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Georgia Tech To Offer Online Master's Degree For Less Than $7,000

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The Georgia Institute of Technology announced Tuesday that it will offer an online master's degree for less than $7,000 through a partnership with Udacity, an online course provider.

The pilot program for a master's in computer science from Georgia Tech, a public college, will cost students about one-third what Georgia students pay for on-campus enrollment, according to Bloomberg Businessweek (the on-campus cost is six to seven times higher for out-of-state students). The school explains on its website that the only difference between its MS and OMS is the course structure and the speed at which students choose to finish the classes.

Udacity is known for its platform for so-called massive open online courses, in which anyone can enroll free of charge. A number of notable public and private universities now participate in MOOCs, but not all offer credit for them. For the Georgia Tech program, students will have to apply and be accepted by the institution, as well as pay tuition, in order to receive credit toward the degree, but anyone can participate in the classes at no cost.

"You know there is a revolution going on, right?" Zvi Galil, the dean of computing at Georgia Tech, told Inside Higher Ed. "And we have been a part of this revolution, but I thought we could be leaders in this revolution by taking it to the next level, by doing the revolutionary step.”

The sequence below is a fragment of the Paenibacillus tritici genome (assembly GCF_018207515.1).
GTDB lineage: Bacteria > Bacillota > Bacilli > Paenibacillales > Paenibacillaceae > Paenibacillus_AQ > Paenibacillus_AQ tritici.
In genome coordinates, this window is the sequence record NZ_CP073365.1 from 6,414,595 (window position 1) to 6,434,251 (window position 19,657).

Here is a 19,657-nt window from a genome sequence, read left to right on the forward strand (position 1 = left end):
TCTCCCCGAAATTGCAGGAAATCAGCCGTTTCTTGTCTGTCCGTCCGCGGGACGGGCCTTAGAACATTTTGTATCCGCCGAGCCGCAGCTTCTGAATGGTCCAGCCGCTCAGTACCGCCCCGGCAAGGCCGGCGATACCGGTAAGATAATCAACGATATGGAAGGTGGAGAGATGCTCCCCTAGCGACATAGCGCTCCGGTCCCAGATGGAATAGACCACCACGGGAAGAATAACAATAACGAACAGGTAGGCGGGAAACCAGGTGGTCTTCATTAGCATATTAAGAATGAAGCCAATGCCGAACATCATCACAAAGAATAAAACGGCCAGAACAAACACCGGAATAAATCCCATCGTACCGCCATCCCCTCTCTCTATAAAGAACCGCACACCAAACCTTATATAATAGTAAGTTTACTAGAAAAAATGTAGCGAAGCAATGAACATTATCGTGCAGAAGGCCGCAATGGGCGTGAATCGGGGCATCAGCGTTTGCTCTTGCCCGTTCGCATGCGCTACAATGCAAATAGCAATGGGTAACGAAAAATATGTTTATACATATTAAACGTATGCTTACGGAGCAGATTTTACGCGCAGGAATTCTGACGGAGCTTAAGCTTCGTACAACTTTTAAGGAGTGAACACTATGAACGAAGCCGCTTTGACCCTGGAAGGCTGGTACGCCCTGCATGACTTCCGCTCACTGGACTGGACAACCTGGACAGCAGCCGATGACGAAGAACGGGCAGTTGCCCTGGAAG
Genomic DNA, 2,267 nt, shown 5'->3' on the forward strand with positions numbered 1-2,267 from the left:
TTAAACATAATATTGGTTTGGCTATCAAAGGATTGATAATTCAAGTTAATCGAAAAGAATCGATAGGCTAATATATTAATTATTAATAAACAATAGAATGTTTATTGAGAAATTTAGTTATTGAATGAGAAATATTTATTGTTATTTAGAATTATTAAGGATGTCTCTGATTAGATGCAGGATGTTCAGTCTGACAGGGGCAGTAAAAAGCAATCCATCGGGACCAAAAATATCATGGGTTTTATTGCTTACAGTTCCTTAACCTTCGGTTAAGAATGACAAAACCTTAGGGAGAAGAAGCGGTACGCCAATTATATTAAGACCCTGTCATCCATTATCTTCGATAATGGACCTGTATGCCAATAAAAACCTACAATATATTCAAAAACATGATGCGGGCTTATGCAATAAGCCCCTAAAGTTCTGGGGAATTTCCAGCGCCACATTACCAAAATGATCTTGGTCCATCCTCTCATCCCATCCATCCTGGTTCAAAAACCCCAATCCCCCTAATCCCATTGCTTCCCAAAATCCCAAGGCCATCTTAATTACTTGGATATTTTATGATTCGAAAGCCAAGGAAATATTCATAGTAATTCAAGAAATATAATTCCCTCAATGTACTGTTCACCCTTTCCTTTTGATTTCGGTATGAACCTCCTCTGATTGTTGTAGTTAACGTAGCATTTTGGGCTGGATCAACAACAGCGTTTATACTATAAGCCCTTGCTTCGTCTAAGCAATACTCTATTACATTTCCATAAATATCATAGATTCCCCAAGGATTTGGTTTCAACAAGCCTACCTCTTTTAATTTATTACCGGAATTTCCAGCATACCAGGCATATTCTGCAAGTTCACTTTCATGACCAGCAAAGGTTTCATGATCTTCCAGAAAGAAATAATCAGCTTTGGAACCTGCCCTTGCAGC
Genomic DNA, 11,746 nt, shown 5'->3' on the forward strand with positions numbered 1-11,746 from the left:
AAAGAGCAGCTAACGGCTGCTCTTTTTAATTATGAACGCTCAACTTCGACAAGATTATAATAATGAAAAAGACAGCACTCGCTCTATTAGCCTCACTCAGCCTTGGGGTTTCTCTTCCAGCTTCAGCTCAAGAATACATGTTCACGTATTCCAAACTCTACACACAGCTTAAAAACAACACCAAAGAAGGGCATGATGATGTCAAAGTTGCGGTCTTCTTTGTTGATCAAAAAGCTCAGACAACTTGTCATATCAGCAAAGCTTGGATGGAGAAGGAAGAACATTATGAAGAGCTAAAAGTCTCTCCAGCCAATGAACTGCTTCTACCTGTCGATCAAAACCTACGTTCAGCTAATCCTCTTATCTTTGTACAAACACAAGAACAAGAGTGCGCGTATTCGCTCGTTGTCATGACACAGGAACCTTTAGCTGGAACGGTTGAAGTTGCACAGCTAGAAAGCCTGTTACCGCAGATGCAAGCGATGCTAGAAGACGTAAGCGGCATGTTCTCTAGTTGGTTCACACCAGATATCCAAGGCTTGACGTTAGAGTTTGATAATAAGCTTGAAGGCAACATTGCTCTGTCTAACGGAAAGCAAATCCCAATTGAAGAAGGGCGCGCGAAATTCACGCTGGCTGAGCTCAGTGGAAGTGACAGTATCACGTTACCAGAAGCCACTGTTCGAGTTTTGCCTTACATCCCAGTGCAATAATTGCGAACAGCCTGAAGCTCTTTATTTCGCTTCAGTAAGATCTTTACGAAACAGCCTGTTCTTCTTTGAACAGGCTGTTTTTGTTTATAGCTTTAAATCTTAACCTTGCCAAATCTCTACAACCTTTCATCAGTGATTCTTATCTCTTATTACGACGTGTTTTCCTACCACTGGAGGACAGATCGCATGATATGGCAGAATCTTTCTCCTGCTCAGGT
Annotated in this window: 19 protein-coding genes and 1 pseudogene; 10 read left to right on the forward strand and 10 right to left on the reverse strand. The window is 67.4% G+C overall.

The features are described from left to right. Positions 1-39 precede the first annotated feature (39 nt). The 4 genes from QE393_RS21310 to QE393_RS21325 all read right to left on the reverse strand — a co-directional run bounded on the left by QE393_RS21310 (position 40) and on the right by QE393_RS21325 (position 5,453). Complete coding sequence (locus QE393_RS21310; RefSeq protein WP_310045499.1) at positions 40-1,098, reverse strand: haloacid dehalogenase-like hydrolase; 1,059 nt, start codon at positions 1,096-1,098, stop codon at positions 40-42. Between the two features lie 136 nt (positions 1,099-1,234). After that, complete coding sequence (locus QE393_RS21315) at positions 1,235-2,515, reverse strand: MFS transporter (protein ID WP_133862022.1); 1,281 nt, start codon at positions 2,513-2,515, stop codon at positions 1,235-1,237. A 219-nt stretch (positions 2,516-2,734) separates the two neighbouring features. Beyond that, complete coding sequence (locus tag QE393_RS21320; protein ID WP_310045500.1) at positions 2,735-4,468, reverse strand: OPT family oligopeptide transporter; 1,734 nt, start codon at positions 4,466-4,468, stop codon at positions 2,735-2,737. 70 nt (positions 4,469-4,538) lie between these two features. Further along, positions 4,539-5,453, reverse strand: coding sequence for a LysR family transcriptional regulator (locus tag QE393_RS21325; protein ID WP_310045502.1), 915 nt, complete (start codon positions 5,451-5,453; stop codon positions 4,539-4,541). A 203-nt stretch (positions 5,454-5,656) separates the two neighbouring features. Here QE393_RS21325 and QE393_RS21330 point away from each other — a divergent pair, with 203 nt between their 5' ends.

Charles Isbell, senior associate dean for the College of Computing at Georgia Tech, told the Wall Street Journal that the cost for setting up online lectures runs between $200,000 and $300,000, but then drops once the class is established. A professor would be able to handle up to 10 times the number of students online, compared to a class held on campus (which is precisely what professors at other institutions worry about.)

Sebastian Thrun, co-founder of Udacity, portrayed the Georgia Tech program as an attempt to democratize higher education by opening up access to those who might not otherwise be able to afford it.

"I have been fortunate," Thrun wrote in a blog post. "Yet so many potential learners are still denied access. Education has become much more exclusive, and getting into a top-10 computer science department, like Georgia Tech's, is still out of reach for all but a chosen few."

The price tag of Georgia Tech's pilot program also falls in line with recent efforts, mostly spurred by Republican governors like those in Texas and Florida, to lower the cost of degrees at public universities.

Georgia Tech is ranked 29th in the world among computer science schools by U.S. News & World Report, and no. 10 here in the U.S.

Students with a degree in computer science are more likely to nab a job than those in other fields, according to the National Association of Colleges and Employers. The Bureau of Labor Statistics predicts around a 20 percent growth for computer science-related jobs.

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